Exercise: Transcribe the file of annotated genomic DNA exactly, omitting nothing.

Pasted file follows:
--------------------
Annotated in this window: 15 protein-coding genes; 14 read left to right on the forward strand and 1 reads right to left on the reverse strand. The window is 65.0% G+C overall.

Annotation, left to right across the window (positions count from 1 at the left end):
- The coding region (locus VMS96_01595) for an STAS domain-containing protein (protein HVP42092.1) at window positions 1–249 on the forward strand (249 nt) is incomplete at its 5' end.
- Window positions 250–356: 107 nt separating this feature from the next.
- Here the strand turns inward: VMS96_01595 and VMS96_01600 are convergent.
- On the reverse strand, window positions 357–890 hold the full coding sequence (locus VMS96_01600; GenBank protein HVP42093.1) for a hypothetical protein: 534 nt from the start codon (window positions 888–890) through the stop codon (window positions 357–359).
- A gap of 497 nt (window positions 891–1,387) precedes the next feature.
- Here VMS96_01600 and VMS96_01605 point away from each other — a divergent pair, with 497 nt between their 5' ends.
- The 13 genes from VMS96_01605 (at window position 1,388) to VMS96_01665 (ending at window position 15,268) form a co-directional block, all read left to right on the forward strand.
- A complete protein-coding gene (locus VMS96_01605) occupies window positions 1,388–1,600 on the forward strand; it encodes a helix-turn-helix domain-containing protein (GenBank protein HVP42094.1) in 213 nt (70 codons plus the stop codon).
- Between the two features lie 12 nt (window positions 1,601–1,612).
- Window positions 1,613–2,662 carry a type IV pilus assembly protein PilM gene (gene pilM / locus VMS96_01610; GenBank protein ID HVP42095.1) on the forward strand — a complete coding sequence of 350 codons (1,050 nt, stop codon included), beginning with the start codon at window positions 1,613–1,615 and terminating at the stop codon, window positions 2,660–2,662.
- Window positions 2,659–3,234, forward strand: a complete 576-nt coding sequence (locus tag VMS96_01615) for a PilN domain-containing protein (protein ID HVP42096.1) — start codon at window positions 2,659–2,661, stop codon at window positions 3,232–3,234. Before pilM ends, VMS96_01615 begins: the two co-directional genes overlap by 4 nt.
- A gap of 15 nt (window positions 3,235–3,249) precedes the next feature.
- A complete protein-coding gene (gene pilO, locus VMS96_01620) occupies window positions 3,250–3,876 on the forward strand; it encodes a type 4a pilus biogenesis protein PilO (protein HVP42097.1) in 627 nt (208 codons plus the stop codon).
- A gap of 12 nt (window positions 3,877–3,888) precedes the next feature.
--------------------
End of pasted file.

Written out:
Annotated in this window: 15 protein-coding genes; 14 read left to right on the forward strand and 1 reads right to left on the reverse strand. The window is 65.0% G+C overall.

Annotation, left to right across the window (positions count from 1 at the left end):
- The coding region (locus VMS96_01595) for an STAS domain-containing protein (protein HVP42092.1) at window positions 1–249 on the forward strand (249 nt) is incomplete at its 5' end.
- Window positions 250–356: 107 nt separating this feature from the next.
- Here the strand turns inward: VMS96_01595 and VMS96_01600 are convergent.
- On the reverse strand, window positions 357–890 hold the full coding sequence (locus VMS96_01600; GenBank protein HVP42093.1) for a hypothetical protein: 534 nt from the start codon (window positions 888–890) through the stop codon (window positions 357–359).
- A gap of 497 nt (window positions 891–1,387) precedes the next feature.
- Here VMS96_01600 and VMS96_01605 point away from each other — a divergent pair, with 497 nt between their 5' ends.
- The 13 genes from VMS96_01605 (at window position 1,388) to VMS96_01665 (ending at window position 15,268) form a co-directional block, all read left to right on the forward strand.
- A complete protein-coding gene (locus VMS96_01605) occupies window positions 1,388–1,600 on the forward strand; it encodes a helix-turn-helix domain-containing protein (GenBank protein HVP42094.1) in 213 nt (70 codons plus the stop codon).
- Between the two features lie 12 nt (window positions 1,601–1,612).
- Window positions 1,613–2,662 carry a type IV pilus assembly protein PilM gene (gene pilM / locus VMS96_01610; GenBank protein ID HVP42095.1) on the forward strand — a complete coding sequence of 350 codons (1,050 nt, stop codon included), beginning with the start codon at window positions 1,613–1,615 and terminating at the stop codon, window positions 2,660–2,662.
- Window positions 2,659–3,234, forward strand: a complete 576-nt coding sequence (locus tag VMS96_01615) for a PilN domain-containing protein (protein ID HVP42096.1) — start codon at window positions 2,659–2,661, stop codon at window positions 3,232–3,234. Before pilM ends, VMS96_01615 begins: the two co-directional genes overlap by 4 nt.
- A gap of 15 nt (window positions 3,235–3,249) precedes the next feature.
- A complete protein-coding gene (gene pilO, locus VMS96_01620) occupies window positions 3,250–3,876 on the forward strand; it encodes a type 4a pilus biogenesis protein PilO (protein HVP42097.1) in 627 nt (208 codons plus the stop codon).
- A gap of 12 nt (window positions 3,877–3,888) precedes the next feature.